Another example of a highly productive emergent process took place at the RAND Corporation in the 1950s. As Nasser told the story in A Beautiful Mind (1998), people drifted into each other’s offices, or would just chat in the corridors. The grids and courtyards were set up “to maximize chance meetings.” The interchanges would lead to new research and colleagues exchanging challenging problems with one another. In this informal way, RAND memoranda would often start out simply as a handwritten paper being handed over to a math department secretary (Nasar).

Saturday, May 13, 2006

Is ugly better?

According to this blog, a site in Canada called Plentyoffish.com is making 10,000 a day in Google Adsense revenue through "anti-marketing." Instead of clever designs, try something sticky... or even ugly.

Will Andy Kaufman Please Return

I had heard a story about Andy Kaufman, on stage, eating a bucket of potatoes and then taking a nap inside of a sleeping bag. His sporadic, improvised movements inside the sleeping bag became the entertainment for the audience. I checked it out and there seems to be some corroboration.

"Often, it was more elaborate -- Kaufman once ate a bucket of potatoes and then took a 25-minute nap (onstage) before coming to life as the King."

I also found a blog written from the view point of Andy Kaufman. Now, I know it's a lot to ask, but we desperately need a new wave of comedy to match Monty Python, the original cast of SNL and Andy Kaufman. If this is already happening somewhere, will someone kindly let me know.

Thursday, May 11, 2006

What is the Higher Ed Blog Con?

Skypecast on May 12 with the producers of the Higher Ed Blog Con. 10:00 AM (is that Eastern?)

"How can colleges and universities capitalize on new communication and networking tools to foster meaningful dialogue with constituents? In this inaugural Skypecast, we'll open the floor for ideas about how to use Skypecast to create a forum where we can discuss conversation strategies in Higher Education marketing and communications. This initial Skypecast will be hosted by producers of HigherEd BlogCon 2007."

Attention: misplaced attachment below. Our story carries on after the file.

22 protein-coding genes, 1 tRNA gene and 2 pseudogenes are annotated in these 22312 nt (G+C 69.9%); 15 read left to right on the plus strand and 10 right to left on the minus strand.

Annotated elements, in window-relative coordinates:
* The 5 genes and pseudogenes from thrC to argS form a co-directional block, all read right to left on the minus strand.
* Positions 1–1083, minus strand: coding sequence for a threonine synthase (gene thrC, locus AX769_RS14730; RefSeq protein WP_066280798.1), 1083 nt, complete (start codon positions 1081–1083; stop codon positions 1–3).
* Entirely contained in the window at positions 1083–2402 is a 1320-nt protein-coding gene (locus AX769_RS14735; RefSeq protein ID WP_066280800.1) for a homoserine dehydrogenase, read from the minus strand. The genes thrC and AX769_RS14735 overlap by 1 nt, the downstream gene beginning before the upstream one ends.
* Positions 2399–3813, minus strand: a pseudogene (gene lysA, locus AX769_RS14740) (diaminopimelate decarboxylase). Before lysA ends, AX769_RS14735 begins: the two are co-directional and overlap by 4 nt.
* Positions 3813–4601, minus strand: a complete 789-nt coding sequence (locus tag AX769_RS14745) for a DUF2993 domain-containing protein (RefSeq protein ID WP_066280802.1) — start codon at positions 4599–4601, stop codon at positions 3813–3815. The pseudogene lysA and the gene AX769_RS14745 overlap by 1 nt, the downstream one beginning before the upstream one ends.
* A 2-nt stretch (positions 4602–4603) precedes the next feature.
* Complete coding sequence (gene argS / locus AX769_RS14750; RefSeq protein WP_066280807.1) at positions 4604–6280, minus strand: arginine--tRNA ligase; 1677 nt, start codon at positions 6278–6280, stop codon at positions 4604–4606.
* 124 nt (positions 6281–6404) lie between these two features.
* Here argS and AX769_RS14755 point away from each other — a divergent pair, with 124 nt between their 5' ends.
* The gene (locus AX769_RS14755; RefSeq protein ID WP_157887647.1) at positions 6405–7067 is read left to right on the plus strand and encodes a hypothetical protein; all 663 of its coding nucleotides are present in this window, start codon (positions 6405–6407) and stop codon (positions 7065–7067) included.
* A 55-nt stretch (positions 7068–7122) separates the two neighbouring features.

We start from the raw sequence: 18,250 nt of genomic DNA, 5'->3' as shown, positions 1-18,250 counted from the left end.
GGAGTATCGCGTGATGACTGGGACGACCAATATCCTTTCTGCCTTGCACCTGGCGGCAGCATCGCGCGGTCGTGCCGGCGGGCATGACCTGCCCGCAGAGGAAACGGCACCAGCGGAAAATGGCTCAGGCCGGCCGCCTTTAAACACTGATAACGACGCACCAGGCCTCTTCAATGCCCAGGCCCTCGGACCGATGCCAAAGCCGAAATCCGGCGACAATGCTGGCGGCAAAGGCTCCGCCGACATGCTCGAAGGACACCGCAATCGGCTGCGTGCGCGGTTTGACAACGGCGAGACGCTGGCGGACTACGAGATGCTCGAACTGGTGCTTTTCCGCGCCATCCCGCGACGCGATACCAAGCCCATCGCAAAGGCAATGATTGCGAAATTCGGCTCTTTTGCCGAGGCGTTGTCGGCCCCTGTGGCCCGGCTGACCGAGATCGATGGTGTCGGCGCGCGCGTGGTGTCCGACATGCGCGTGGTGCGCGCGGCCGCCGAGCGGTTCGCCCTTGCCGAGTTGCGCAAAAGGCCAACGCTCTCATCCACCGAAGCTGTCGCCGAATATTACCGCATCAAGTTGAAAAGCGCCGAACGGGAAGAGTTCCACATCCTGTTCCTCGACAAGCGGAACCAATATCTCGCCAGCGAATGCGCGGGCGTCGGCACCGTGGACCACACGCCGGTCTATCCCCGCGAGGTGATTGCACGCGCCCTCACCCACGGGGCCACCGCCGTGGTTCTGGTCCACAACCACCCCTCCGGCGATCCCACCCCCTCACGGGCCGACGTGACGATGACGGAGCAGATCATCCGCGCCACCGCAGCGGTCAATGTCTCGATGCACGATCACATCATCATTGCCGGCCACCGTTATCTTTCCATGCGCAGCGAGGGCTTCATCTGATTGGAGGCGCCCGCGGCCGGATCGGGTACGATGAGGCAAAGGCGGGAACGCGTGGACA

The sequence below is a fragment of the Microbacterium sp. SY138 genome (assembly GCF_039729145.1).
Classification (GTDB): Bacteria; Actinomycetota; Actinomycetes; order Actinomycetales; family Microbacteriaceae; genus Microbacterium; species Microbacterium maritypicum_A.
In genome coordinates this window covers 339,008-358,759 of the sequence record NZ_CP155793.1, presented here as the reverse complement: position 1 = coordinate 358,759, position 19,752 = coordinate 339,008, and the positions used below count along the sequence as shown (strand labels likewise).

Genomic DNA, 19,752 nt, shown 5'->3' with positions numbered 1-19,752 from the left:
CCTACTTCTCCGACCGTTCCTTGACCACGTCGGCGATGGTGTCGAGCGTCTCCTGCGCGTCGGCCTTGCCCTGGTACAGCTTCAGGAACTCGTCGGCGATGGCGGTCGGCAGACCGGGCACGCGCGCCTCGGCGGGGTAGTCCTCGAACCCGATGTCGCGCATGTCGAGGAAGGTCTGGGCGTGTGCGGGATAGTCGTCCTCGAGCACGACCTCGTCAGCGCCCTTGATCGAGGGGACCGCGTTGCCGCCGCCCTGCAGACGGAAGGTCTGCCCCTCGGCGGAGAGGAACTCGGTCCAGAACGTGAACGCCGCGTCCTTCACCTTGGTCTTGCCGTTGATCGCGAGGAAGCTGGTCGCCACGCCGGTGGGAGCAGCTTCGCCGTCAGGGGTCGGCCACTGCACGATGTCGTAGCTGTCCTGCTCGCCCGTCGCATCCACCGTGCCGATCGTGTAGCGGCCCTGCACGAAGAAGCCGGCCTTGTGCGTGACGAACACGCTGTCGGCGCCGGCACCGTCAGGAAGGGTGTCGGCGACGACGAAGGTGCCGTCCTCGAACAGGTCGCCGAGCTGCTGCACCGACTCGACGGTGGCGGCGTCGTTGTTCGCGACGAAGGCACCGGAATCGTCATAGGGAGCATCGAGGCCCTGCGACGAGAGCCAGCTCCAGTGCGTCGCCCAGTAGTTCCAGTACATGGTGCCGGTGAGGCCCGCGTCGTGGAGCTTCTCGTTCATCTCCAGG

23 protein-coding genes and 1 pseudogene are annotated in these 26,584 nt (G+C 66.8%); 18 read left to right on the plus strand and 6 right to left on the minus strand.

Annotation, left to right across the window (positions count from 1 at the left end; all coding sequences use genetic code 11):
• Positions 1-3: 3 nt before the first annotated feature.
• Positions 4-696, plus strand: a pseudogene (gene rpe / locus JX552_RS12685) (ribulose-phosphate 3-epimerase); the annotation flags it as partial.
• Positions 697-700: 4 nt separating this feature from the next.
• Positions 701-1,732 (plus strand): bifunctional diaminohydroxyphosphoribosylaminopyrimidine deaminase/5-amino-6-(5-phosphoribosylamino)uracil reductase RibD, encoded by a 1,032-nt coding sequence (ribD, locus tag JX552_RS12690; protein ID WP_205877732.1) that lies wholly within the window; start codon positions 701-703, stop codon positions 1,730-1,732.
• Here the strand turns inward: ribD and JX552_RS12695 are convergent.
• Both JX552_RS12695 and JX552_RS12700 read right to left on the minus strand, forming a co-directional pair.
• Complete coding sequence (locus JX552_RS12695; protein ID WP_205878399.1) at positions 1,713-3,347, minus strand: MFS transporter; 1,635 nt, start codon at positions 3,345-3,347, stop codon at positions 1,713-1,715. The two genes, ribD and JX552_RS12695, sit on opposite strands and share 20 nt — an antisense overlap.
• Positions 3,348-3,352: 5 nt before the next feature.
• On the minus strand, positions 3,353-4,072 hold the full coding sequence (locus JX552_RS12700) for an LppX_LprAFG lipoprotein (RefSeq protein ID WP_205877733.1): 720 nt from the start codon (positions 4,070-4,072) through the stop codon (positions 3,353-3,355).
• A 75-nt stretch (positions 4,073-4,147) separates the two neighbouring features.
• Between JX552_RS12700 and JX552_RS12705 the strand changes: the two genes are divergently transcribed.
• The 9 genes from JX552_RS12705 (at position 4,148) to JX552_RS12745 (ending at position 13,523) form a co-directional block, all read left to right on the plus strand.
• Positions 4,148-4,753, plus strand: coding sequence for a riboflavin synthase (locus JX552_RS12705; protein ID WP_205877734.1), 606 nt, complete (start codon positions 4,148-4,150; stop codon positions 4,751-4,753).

For more information, go to the Higher Ed Blog Con site.

This information came from the Skype Blog.

Skypecast with Craig from Craigslist

"In the weeks leading up to the Innovative Marketing Conference - June 8-9 in NYC - we will be hosting a series of provocative Skypecasts in which we will chat with conference participants as well as allow our audience to help shape the conversation at the physical event. In this Skypecast we'll sit down with Craig Newmark, the founder of craigslist, for a wide-ranging discussion of the threats and opportunities related to consumer generated content."

For more information, go to skype.corante.com.


What is a Skypecast?

"Skypecasts enable people to discuss shared interests — anything from classic cars and cooking, to home design and computer support. Skypecasts are moderated by the ‘host’ who is able to mute, eject or pass the virtual microphone to participants when they wish to speak. Hosting or participating in a Skypecast is completely free."

You can read more about this here.

Wednesday, May 10, 2006

As a matter of fact, it IS a right brain world

Thomas Friedman, being interviewed in the May, 2006 Business Strategies Magazine, said: